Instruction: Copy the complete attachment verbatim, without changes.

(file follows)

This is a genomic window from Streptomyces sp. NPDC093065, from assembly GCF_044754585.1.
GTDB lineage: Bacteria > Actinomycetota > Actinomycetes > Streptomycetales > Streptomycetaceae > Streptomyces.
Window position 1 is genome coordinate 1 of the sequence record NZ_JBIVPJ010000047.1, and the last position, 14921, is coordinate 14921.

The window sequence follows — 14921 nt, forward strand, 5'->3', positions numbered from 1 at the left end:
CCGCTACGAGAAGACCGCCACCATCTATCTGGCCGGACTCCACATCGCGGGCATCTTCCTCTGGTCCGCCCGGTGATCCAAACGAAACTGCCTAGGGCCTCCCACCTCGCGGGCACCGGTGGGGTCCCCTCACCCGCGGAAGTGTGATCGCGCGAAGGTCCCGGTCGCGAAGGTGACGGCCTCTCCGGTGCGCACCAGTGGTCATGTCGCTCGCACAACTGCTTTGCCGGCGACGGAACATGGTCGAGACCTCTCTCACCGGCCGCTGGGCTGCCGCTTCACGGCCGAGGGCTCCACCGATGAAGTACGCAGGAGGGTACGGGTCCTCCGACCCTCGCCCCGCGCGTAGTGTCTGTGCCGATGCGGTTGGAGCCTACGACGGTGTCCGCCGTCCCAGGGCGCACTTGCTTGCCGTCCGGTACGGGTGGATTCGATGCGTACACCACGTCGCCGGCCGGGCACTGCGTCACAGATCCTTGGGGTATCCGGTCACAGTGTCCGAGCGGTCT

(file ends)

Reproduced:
This is a genomic window from Streptomyces sp. NPDC093065, from assembly GCF_044754585.1.
GTDB lineage: Bacteria > Actinomycetota > Actinomycetes > Streptomycetales > Streptomycetaceae > Streptomyces.
Window position 1 is genome coordinate 1 of the sequence record NZ_JBIVPJ010000047.1, and the last position, 14921, is coordinate 14921.

The window sequence follows — 14921 nt, forward strand, 5'->3', positions numbered from 1 at the left end:
CCGCTACGAGAAGACCGCCACCATCTATCTGGCCGGACTCCACATCGCGGGCATCTTCCTCTGGTCCGCCCGGTGATCCAAACGAAACTGCCTAGGGCCTCCCACCTCGCGGGCACCGGTGGGGTCCCCTCACCCGCGGAAGTGTGATCGCGCGAAGGTCCCGGTCGCGAAGGTGACGGCCTCTCCGGTGCGCACCAGTGGTCATGTCGCTCGCACAACTGCTTTGCCGGCGACGGAACATGGTCGAGACCTCTCTCACCGGCCGCTGGGCTGCCGCTTCACGGCCGAGGGCTCCACCGATGAAGTACGCAGGAGGGTACGGGTCCTCCGACCCTCGCCCCGCGCGTAGTGTCTGTGCCGATGCGGTTGGAGCCTACGACGGTGTCCGCCGTCCCAGGGCGCACTTGCTTGCCGTCCGGTACGGGTGGATTCGATGCGTACACCACGTCGCCGGCCGGGCACTGCGTCACAGATCCTTGGGGTATCCGGTCACAGTGTCCGAGCGGTCT